Sunday, March 31, 2013

The Swimming-Pool Library

by Alan Hollinghurst

i'll start off with a blanket statement: many novels of the Gay Fiction subgenre will fall within two categories.

1. Coming of Age Tales in which the protagonist struggles to come out, often against his unsympathetic surroundings. often tender; occasionally mawkish.

2. a category that i like to call Gay World Novels in which, oh, everyone is pretty much gay. fine. dream on, gays, dream on. if you can't live it...dream it!

to me, the self-relegation of most gay novels between these two categories can be annoying, but i suppose understandable. gays have to come out of the closet and so this intense experience is perfectly paired with the classic coming-of-age tale's structure. and gays are also often rejected by straight society, so why not rejoice in the telling of tales that in turn reject that straight world, that rolls its eyes at it, that have narratives that seem to posit that straights are the actual minority? Swimming-Pool falls squarely within that second category.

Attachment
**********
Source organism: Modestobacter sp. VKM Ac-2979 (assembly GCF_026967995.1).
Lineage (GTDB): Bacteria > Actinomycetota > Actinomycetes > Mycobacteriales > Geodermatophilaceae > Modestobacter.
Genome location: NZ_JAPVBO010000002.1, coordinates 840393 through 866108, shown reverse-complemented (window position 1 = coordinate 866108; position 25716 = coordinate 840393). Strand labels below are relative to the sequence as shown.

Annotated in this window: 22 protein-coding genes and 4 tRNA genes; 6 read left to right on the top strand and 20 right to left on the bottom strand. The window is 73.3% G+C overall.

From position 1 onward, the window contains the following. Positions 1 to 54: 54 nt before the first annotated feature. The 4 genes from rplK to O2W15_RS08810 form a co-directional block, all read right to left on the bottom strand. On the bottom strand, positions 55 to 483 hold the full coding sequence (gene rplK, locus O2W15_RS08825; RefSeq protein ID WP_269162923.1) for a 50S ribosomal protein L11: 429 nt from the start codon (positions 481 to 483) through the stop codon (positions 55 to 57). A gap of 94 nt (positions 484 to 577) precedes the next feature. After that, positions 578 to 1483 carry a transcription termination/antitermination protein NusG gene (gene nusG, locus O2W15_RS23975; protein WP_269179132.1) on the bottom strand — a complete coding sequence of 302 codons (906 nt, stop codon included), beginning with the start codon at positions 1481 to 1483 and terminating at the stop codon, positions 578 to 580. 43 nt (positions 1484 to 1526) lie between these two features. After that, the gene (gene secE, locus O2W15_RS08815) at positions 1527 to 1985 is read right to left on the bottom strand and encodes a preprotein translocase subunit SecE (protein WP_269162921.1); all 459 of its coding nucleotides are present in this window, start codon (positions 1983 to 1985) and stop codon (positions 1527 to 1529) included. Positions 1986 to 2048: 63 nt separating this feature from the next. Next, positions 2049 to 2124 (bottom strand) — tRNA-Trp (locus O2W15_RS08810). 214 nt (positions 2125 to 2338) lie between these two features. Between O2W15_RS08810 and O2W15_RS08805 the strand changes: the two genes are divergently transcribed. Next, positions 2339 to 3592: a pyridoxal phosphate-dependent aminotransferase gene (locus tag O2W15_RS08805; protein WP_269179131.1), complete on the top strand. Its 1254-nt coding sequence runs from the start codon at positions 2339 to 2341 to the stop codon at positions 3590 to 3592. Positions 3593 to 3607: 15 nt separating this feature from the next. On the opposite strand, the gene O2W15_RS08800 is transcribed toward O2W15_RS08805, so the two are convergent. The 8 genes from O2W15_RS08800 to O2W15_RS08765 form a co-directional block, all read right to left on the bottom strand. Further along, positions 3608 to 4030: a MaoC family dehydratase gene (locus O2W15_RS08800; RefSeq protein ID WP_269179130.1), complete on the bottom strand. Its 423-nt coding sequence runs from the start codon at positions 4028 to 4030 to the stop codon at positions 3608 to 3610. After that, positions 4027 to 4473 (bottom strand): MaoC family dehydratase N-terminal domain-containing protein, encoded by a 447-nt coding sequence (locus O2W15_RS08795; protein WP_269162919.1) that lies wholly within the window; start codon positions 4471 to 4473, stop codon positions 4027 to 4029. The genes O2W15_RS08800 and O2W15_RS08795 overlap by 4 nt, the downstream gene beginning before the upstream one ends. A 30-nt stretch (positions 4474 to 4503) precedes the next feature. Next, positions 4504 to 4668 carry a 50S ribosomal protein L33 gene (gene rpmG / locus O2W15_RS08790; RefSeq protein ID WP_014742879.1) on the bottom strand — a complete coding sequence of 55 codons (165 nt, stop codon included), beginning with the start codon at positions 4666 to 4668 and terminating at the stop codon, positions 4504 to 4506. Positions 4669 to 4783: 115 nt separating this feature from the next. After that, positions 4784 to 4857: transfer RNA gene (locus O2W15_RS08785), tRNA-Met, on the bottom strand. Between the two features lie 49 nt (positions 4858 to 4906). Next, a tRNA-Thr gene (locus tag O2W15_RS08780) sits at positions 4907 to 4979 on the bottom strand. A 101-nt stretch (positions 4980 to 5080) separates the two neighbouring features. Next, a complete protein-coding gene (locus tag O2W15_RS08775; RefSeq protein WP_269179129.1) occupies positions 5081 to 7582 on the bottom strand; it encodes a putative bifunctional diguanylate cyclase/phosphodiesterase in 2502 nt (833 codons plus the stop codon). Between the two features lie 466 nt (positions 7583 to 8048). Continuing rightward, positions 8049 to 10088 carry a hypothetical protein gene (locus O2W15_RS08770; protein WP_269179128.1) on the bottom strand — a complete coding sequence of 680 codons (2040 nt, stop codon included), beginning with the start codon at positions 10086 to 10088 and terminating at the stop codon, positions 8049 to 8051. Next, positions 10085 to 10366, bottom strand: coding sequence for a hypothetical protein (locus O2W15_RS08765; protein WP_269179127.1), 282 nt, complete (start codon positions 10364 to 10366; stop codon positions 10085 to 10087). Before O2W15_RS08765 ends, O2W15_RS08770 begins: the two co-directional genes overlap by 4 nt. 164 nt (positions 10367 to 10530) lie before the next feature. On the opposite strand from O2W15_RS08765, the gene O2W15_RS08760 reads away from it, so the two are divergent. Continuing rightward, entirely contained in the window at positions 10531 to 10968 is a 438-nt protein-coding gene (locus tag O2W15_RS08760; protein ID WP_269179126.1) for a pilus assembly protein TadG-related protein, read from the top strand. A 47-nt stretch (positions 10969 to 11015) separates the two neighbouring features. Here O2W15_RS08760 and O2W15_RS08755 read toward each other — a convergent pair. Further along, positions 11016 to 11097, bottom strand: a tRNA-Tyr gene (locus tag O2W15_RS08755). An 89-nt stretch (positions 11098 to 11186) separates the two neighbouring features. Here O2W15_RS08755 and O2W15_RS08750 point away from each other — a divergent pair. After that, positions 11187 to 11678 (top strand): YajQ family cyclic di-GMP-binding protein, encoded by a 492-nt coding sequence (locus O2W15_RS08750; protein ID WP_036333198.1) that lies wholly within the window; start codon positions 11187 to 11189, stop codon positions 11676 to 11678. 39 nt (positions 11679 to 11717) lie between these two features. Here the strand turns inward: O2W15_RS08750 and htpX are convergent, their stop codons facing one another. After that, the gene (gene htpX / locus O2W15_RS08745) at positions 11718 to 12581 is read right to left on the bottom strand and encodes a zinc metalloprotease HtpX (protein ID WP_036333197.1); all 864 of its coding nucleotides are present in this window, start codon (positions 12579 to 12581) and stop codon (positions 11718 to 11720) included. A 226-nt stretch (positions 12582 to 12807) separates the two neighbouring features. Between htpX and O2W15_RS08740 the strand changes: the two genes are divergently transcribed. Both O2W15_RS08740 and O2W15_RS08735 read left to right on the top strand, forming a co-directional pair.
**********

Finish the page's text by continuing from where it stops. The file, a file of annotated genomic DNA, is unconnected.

The Swimming-Pool Librarythe novel is about a repulsive and useless parasite, a shallow and superficial upper-class twit obsessed solely with sex, entirely without any qualities whatsoever except, i suppose, his aristocratic lineage and his apparently smashing good looks and large endowment. unfortunately, the protagonist somehow thinks that he's not a complete waste of space. even more unfortunately, the author seems to think that he's not so bad, that his thoughts and interests and obsessions and general behavior are not completely infantile and boring. well, i beg to differ, hollinghurst!